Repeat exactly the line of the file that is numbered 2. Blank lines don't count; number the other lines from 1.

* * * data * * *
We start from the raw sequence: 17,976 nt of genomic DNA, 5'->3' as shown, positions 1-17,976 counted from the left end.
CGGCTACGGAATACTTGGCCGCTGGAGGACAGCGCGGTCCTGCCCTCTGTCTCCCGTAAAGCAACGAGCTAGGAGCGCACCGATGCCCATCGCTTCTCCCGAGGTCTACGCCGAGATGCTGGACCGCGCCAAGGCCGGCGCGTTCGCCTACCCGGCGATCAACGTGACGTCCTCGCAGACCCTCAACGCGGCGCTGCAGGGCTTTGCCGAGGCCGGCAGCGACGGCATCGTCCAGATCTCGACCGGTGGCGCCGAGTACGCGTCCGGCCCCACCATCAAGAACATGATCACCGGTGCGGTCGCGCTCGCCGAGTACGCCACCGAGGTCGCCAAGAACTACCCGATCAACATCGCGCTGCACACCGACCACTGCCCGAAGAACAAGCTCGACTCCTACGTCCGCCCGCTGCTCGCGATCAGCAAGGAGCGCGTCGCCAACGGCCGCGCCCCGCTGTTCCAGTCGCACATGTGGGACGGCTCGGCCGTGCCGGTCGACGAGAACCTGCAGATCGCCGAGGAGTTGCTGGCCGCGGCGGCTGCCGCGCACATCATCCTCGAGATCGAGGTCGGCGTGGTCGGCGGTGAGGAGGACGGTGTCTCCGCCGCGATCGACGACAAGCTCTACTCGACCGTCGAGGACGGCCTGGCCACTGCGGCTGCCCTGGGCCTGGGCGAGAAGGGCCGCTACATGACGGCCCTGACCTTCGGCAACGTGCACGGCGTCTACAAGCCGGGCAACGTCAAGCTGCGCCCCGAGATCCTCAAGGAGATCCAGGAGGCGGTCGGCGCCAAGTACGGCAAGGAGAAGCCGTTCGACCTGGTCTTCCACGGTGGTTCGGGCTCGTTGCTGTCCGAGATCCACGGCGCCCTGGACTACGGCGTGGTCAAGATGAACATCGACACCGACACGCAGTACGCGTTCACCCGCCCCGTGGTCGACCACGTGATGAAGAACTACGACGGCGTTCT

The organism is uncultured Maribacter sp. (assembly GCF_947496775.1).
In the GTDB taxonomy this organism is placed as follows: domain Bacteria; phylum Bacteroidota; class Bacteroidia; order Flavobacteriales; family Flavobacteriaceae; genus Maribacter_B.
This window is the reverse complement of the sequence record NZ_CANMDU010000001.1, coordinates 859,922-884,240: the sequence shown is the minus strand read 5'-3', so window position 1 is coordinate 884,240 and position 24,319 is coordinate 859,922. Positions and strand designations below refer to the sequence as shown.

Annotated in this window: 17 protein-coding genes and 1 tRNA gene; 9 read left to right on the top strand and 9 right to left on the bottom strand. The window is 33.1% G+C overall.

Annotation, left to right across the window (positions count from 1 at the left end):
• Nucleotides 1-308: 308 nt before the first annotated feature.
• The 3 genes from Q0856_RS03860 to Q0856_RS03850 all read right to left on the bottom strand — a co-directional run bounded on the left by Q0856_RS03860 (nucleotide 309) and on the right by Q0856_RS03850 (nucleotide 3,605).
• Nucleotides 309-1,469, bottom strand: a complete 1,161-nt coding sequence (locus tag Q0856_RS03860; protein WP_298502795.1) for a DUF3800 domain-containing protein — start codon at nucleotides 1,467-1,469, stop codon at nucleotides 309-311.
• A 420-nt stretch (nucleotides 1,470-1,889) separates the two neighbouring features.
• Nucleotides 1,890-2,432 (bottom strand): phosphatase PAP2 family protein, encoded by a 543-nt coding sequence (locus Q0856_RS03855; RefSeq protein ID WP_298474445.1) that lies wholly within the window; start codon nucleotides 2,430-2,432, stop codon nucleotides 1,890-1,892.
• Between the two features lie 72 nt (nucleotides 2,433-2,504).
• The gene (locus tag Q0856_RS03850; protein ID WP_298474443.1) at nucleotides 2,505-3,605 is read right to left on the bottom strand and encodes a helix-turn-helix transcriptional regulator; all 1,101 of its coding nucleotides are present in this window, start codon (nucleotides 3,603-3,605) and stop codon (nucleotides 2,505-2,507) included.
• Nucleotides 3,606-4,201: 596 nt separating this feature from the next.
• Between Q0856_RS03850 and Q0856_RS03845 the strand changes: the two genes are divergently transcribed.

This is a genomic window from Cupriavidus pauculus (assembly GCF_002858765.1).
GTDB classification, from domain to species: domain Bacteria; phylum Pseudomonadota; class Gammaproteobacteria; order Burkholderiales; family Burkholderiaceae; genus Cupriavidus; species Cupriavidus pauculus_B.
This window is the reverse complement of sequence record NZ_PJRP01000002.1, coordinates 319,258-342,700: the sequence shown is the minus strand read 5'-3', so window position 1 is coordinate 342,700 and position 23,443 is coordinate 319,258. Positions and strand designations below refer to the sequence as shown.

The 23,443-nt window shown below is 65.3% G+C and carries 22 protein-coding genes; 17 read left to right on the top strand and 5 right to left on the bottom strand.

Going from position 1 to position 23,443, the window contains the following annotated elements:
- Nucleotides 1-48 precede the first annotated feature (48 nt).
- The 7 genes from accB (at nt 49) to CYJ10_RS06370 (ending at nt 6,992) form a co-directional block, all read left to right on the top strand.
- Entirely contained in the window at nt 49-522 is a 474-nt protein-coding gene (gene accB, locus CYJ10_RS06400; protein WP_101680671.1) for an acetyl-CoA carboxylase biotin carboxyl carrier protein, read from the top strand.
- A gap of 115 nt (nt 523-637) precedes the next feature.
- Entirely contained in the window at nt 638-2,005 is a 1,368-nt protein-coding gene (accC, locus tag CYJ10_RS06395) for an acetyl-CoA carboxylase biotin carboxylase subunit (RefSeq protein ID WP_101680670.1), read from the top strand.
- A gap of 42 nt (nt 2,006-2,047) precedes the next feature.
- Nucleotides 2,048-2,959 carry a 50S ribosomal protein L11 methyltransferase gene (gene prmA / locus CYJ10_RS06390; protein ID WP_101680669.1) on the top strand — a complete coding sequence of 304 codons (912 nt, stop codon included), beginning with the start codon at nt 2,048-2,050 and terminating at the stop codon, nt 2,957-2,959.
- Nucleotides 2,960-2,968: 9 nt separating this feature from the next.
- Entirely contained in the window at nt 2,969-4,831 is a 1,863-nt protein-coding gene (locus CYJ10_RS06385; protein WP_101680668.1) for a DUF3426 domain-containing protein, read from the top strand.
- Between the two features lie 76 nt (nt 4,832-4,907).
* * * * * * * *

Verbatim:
CGGCTACGGAATACTTGGCCGCTGGAGGACAGCGCGGTCCTGCCCTCTGTCTCCCGTAAAGCAACGAGCTAGGAGCGCACCGATGCCCATCGCTTCTCCCGAGGTCTACGCCGAGATGCTGGACCGCGCCAAGGCCGGCGCGTTCGCCTACCCGGCGATCAACGTGACGTCCTCGCAGACCCTCAACGCGGCGCTGCAGGGCTTTGCCGAGGCCGGCAGCGACGGCATCGTCCAGATCTCGACCGGTGGCGCCGAGTACGCGTCCGGCCCCACCATCAAGAACATGATCACCGGTGCGGTCGCGCTCGCCGAGTACGCCACCGAGGTCGCCAAGAACTACCCGATCAACATCGCGCTGCACACCGACCACTGCCCGAAGAACAAGCTCGACTCCTACGTCCGCCCGCTGCTCGCGATCAGCAAGGAGCGCGTCGCCAACGGCCGCGCCCCGCTGTTCCAGTCGCACATGTGGGACGGCTCGGCCGTGCCGGTCGACGAGAACCTGCAGATCGCCGAGGAGTTGCTGGCCGCGGCGGCTGCCGCGCACATCATCCTCGAGATCGAGGTCGGCGTGGTCGGCGGTGAGGAGGACGGTGTCTCCGCCGCGATCGACGACAAGCTCTACTCGACCGTCGAGGACGGCCTGGCCACTGCGGCTGCCCTGGGCCTGGGCGAGAAGGGCCGCTACATGACGGCCCTGACCTTCGGCAACGTGCACGGCGTCTACAAGCCGGGCAACGTCAAGCTGCGCCCCGAGATCCTCAAGGAGATCCAGGAGGCGGTCGGCGCCAAGTACGGCAAGGAGAAGCCGTTCGACCTGGTCTTCCACGGTGGTTCGGGCTCGTTGCTGTCCGAGATCCACGGCGCCCTGGACTACGGCGTGGTCAAGATGAACATCGACACCGACACGCAGTACGCGTTCACCCGCCCCGTGGTCGACCACGTGATGAAGAACTACGACGGCGTTCT